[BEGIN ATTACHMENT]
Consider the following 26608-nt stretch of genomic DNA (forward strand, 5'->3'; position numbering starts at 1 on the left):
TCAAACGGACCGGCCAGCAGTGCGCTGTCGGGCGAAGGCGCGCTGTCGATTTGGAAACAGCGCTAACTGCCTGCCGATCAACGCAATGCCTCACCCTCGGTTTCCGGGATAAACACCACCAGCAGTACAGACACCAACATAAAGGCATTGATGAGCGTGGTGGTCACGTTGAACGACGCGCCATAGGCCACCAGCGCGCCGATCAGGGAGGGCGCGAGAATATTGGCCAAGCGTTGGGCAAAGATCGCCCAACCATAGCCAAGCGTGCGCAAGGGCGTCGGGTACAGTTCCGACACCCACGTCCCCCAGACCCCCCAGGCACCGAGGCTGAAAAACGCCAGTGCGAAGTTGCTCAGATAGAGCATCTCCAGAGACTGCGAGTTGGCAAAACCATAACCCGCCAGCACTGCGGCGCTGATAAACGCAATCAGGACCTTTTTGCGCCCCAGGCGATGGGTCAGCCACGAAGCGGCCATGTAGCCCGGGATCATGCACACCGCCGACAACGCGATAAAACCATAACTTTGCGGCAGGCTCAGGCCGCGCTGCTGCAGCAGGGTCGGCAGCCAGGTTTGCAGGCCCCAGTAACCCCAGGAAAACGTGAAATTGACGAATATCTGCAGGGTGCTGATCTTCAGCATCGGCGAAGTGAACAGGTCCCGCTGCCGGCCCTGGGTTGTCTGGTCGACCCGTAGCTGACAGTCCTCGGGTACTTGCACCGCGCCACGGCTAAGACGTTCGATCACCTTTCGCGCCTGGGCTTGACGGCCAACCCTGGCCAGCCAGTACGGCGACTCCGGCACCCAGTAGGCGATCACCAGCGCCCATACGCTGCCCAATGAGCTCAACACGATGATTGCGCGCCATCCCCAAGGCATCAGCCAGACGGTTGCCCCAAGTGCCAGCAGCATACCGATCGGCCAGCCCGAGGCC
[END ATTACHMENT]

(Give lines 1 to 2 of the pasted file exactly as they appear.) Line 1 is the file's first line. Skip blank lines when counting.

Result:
Consider the following 26608-nt stretch of genomic DNA (forward strand, 5'->3'; position numbering starts at 1 on the left):
TCAAACGGACCGGCCAGCAGTGCGCTGTCGGGCGAAGGCGCGCTGTCGATTTGGAAACAGCGCTAACTGCCTGCCGATCAACGCAATGCCTCACCCTCGGTTTCCGGGATAAACACCACCAGCAGTACAGACACCAACATAAAGGCATTGATGAGCGTGGTGGTCACGTTGAACGACGCGCCATAGGCCACCAGCGCGCCGATCAGGGAGGGCGCGAGAATATTGGCCAAGCGTTGGGCAAAGATCGCCCAACCATAGCCAAGCGTGCGCAAGGGCGTCGGGTACAGTTCCGACACCCACGTCCCCCAGACCCCCCAGGCACCGAGGCTGAAAAACGCCAGTGCGAAGTTGCTCAGATAGAGCATCTCCAGAGACTGCGAGTTGGCAAAACCATAACCCGCCAGCACTGCGGCGCTGATAAACGCAATCAGGACCTTTTTGCGCCCCAGGCGATGGGTCAGCCACGAAGCGGCCATGTAGCCCGGGATCATGCACACCGCCGACAACGCGATAAAACCATAACTTTGCGGCAGGCTCAGGCCGCGCTGCTGCAGCAGGGTCGGCAGCCAGGTTTGCAGGCCCCAGTAACCCCAGGAAAACGTGAAATTGACGAATATCTGCAGGGTGCTGATCTTCAGCATCGGCGAAGTGAACAGGTCCCGCTGCCGGCCCTGGGTTGTCTGGTCGACCCGTAGCTGACAGTCCTCGGGTACTTGCACCGCGCCACGGCTAAGACGTTCGATCACCTTTCGCGCCTGGGCTTGACGGCCAACCCTGGCCAGCCAGTACGGCGACTCCGGCACCCAGTAGGCGATCACCAGCGCCCATACGCTGCCCAATGAGCTCAACACGATGATTGCGCGCCATCCCCAAGGCATCAGCCAGACGGTTGCCCCAAGTGCCAGCAGCATACCGATCGGCCAGCCCGAGGCC